Aggressive rooster harming young pullets

Discussion in 'Managing Your Flock' started by aryanromo, Jul 11, 2016.

  1. aryanromo

    aryanromo New Egg

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    Since they arrived, our rooster has been nothing but trouble for our now 9-wk old chicks. We have done everything right - we put them in a "toddler" room in the middle of the coop so our roo and chicken could see them & interact with them for several weeks. We moved them to a "teenager" room where the chicks could get out but the roo and hen couldn't get in. He paces aggressively in front of the "teenager" room & they chirp in fear and huddle.

    We moved to "free-ranging." Again, they can get in & out, but the roo can't get in. They spend so much of their time in this area that I had to go pick up a couple extra waterers. When they do come out, he chases them just the way he does other little birds that come into the yard - he's very territorial (he'll face down our Lab). He's cornered one chick and pecked it pretty badly before I intervened & rescued her.

    I can't get them to go into the coop at night - they huddle in the teenage room and go nuts & get panicky if I try to shoo them inside and he's there. I think they would gravitate towards our big girl, but he won't let them near her.

    Last night (and tonight) I put him in the garage instead of the coop. Is there anything else I should be doing?
     
  2. amynrichie

    amynrichie Chillin' With My Peeps

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    You are doing great. I don't have enough experience to suggest anything different as far as integration. The rooster should actually be the easiest to integrate with - more hens for him! I know others may have differing opinions, but I would probably reconsider keeping that particular rooster.
     
  3. ChickenLegs13

    ChickenLegs13 Chillin' With My Peeps

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    Separate them again till the chicks get about the same size of the rest of your chickens and then try again. Or send the rooster down the road.
     
  4. aart

    aart Chicken Juggler! Premium Member

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    I would isolate your cock/erel and integrate the chicks with the rest of the flock.
    He sounds like trouble, might not be worth keeping him, how old is he?
    IMO a good cockbird would not be doing what you describe.
     
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  5. aryanromo

    aryanromo New Egg

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    We don't know how old the rooster is. A neighbor gave him to us about 2 years ago (no idea why my husband took him) & he was full grown then. He's missing his Spurs & a toe, so I've also wondered if he was used in fighting.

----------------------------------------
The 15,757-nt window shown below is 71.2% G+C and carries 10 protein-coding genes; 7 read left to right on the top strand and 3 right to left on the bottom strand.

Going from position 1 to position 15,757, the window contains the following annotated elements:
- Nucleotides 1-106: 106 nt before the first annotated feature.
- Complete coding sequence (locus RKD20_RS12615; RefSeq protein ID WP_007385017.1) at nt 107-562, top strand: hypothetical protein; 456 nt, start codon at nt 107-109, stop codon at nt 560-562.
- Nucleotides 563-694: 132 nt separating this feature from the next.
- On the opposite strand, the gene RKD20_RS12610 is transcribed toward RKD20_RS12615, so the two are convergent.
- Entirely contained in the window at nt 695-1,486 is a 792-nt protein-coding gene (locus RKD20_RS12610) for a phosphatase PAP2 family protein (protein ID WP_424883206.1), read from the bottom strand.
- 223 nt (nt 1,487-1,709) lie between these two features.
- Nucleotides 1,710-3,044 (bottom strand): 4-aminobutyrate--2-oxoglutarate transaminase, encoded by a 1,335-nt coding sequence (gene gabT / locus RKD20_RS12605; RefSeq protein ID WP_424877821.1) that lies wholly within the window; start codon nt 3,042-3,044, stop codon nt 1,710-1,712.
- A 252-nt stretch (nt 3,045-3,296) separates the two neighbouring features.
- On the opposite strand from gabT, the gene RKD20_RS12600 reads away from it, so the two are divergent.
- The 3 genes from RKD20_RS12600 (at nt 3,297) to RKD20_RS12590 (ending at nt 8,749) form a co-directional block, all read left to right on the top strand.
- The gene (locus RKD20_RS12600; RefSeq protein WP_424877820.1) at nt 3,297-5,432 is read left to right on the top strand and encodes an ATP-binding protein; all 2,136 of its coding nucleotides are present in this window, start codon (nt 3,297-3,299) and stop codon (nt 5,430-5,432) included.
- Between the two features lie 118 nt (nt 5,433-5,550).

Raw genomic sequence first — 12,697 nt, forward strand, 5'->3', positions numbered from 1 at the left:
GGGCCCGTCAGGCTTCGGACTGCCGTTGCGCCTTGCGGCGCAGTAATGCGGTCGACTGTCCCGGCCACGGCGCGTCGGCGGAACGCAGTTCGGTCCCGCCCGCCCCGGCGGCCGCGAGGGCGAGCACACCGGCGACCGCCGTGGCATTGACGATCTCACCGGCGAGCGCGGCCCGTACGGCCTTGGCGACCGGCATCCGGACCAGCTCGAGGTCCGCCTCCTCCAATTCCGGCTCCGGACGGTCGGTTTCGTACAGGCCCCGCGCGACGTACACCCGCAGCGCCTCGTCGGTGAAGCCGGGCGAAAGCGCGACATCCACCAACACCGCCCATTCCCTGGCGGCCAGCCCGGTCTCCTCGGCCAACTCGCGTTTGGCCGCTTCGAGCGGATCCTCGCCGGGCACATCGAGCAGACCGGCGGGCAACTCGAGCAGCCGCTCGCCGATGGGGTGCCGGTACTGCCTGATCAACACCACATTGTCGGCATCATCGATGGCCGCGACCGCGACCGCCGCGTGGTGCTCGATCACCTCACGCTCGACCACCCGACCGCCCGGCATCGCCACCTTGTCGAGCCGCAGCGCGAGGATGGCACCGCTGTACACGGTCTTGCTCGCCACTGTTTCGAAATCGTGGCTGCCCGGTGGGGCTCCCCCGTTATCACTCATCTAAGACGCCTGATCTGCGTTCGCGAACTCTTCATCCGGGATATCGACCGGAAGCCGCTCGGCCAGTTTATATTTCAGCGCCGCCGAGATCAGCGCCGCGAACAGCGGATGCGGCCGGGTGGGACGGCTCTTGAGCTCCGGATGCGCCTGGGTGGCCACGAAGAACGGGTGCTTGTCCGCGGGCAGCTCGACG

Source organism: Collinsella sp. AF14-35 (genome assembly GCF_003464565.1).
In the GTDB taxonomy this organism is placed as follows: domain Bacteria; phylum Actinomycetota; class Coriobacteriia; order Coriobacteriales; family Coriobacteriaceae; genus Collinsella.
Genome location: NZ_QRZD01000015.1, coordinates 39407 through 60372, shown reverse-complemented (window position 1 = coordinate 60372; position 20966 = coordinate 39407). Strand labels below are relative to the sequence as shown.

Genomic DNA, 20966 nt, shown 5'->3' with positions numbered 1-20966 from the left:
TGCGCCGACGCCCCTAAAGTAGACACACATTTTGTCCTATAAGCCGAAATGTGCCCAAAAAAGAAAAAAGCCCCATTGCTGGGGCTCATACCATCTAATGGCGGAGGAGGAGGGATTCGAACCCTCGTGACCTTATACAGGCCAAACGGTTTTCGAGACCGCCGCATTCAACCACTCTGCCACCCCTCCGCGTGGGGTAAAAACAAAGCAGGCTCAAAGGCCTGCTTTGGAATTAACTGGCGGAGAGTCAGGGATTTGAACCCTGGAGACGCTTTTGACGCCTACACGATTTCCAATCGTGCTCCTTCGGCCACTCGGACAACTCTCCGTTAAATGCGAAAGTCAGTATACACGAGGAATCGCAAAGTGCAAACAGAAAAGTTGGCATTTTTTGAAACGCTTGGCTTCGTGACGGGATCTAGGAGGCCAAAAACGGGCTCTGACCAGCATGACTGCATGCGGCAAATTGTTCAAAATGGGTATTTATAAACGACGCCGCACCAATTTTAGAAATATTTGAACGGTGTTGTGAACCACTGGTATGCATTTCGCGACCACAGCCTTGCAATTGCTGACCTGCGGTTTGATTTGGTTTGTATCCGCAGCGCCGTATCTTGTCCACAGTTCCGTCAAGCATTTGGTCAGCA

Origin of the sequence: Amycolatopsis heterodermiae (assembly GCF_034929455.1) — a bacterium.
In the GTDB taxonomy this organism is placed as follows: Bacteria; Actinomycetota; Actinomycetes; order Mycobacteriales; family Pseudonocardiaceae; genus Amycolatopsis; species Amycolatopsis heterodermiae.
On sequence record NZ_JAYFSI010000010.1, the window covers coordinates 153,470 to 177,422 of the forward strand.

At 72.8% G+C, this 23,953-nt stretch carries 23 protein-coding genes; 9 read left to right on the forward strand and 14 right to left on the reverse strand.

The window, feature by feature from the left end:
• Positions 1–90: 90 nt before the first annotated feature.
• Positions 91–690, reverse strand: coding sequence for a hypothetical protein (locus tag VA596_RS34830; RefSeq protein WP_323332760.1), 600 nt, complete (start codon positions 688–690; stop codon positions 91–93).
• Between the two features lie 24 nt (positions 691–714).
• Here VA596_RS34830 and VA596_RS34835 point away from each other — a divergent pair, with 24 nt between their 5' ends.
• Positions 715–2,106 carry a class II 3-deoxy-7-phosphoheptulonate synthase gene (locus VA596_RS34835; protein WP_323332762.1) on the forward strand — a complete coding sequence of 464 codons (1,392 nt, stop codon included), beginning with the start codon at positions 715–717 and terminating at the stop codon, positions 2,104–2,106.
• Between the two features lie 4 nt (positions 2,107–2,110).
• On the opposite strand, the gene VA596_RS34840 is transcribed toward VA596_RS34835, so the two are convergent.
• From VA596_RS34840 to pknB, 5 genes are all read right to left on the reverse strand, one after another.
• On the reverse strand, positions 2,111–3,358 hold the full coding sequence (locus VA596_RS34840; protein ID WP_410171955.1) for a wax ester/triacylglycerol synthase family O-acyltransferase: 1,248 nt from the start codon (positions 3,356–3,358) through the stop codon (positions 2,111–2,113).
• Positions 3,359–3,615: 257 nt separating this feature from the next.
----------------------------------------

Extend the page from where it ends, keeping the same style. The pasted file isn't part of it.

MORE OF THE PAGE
I have separated him from the rest & things are going much better.
     
  6. aart

    aart Chicken Juggler! Premium Member

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    So he's old enough to know better, rather than a 5-8 month old that hasn't fully matured yet......I'd get rid of him and not hatch out any eggs fertilized by him.
     
  7. donrae

    donrae Hopelessly Addicted Premium Member

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    I'm with aart. Not sure that rooster has a place in your flock.

    How many hens do you have besides the littles? Just the one?

    If you're invested in keeping the rooster, I'd say place him apart from the others. Let the littles and the big hen(s) learn to get along for a few weeks. Then, you could try letting him out and range with them. You may have to wait until the pullets are sexually mature, then he'll see them as mates/harem and not intruders.

    Or, decide if you really want to keep him......
     
  8. Beekissed

    Beekissed True BYC Addict

    He's chick aggressive and too old to change now. I'd eat that one. He isn't good for much of anything except eating as you won't want to breed from him and he's not valuable as a flock master if he's chick aggressive.

    If you don't currently have one, I'd invest in a nice, cheap pressure canner and get familiar with its usage so you can easily dispose of problem birds and also cull your flock when they age out of laying. Canning chickens is the great equalizer and renders all birds tender and flavorful for eating.
     
  9. lazy gardener

    lazy gardener True BYC Addict

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    Ditto what the last 3 experienced posters have said. That roo is good for nothing more than a dinner invitation. A good roo is chick friendly. My roo even does well with the cockrels.
     

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